Who were those “Sons of Liberty”? How did they get started and what, exactly, were they up to in the years preceeding the American Revolution? Did their actions attract more people to the rebel cause or turn them away? This very question would split the NY Liberty Boys into two camps, their leaders sworn enemies! Let’s see how it all happened.
Origins of the NY Sons of Liberty
I always thought, and this is the origin story I tell on the Revolutionary Era Walking Tour, that the Sons of Liberty got their start in 1765 with the Committees of Correspondence. The committees formed as a protest against the Stamp Act and were the originators of the slogan “No Taxation Without Representation”. They achieved what everyone on both sides of the Atlantic thought to be impossible: they united thirteen competitive, bickering colonies against England. That lead to a boycott of English trade and the repeal of the odious Stamp Act the following year in 1766.
But as a New Yorker it always bugged me that everyone said the Sons of Liberty got their start in Boston (because, EVERYTHING important happens in NYC first). And then I found Henry B. Dawson’s wonderful speech to the NY Historical Society in 1859. In it he shows conclusively, and without a doubt, that the Boys got their start in New York in 1735 during the famous trial of the printer John Peter Zenger. (The OJ Trial of its day.) AND, the first organized protests against the Stamp Act were in NYC. If you’d like to read it, head over to my Facebook Group Secrets of the American Revolution with Karen Q where you will find the full document. (If you don’t use FB, email me and I’ll send you a link for downloading.)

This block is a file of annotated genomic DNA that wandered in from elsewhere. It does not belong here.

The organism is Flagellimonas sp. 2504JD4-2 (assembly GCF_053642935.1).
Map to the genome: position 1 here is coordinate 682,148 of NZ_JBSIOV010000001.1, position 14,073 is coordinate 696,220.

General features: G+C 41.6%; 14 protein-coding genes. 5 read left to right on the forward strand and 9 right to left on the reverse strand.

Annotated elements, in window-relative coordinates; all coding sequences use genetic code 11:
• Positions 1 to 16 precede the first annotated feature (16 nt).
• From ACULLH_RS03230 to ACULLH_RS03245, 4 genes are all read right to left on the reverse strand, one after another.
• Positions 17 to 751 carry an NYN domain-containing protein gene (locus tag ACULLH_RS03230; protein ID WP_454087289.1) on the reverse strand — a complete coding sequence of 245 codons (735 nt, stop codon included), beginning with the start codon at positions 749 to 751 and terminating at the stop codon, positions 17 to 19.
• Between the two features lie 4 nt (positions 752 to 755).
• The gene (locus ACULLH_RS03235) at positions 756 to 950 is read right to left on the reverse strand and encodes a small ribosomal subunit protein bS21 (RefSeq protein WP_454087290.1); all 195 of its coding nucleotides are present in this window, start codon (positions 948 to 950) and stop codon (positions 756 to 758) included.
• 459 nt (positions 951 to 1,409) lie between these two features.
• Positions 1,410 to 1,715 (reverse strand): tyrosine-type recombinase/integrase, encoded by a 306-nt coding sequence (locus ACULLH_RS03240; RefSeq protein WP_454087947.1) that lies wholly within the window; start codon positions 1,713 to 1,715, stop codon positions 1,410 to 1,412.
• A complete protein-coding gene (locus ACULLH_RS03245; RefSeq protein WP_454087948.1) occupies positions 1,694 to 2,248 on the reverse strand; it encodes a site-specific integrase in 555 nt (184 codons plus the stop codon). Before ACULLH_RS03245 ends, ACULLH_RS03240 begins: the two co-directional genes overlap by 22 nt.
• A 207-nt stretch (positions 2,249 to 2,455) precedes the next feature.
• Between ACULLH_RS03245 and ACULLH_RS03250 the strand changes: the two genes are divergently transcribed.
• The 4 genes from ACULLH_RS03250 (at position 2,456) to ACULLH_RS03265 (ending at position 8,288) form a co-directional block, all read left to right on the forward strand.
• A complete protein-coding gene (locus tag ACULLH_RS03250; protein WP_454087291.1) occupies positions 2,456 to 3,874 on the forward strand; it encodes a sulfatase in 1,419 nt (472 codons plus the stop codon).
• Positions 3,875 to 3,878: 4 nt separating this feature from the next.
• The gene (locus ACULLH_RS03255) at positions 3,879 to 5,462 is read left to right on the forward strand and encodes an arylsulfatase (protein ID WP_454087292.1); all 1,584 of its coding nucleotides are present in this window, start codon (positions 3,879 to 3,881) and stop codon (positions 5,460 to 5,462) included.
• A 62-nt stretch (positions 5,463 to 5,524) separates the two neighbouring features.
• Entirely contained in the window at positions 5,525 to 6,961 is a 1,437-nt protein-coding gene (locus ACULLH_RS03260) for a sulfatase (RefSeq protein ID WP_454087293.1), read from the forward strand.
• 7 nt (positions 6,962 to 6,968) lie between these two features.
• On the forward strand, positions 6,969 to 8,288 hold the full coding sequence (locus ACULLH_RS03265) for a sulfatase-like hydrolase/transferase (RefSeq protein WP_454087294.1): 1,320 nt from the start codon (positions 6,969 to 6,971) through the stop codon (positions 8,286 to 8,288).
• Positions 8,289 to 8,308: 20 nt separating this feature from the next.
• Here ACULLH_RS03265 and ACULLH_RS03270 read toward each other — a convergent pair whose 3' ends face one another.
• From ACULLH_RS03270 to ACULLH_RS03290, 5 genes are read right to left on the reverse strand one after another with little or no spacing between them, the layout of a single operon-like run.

The Liberty Boys didn’t go away after the Stamp Act. King George III and the Parliament gave them many more things to protest, like the Quartering Act, The Declaratory Acts, The Tea Act, The Intolerable Acts and more. They got bigger, louder and more controversial
NY Sons of Liberty
(English propaganda depicts the Dutch in the back row with the pointed hats and the Scots in the front row, drunk and nearly passed out.)
Punishment of Loyalists
It eventually became dangerous to speak out publicly in favor of the Crown or the Parliament. The Sons of Liberty passed out handbills, wrote articles in the papers and issued broadsides against their rivals. When that wasn’t enough they started hanging Loyalists (Tories) up on the Liberty Pole that stood on the Commons (today’s City Hall Park).
When Reverend Myles Cooper, the President of Kings College (today’s Columbia University), wrote a pamphlet in favor of the King’s actions, the Liberty Boys decided it was time to hang HIM from the Liberty Pole. Alexander Hamilton, a student at Kings College at the time, heard from his friend in the Sons of Liberty, Hercules Mulligan, that a crowd of nearly one hundred men were on their way up the Broad Way to get Rev. Cooper. Hamilton, generally sympathetic to the cause, stopped them when they reached the school.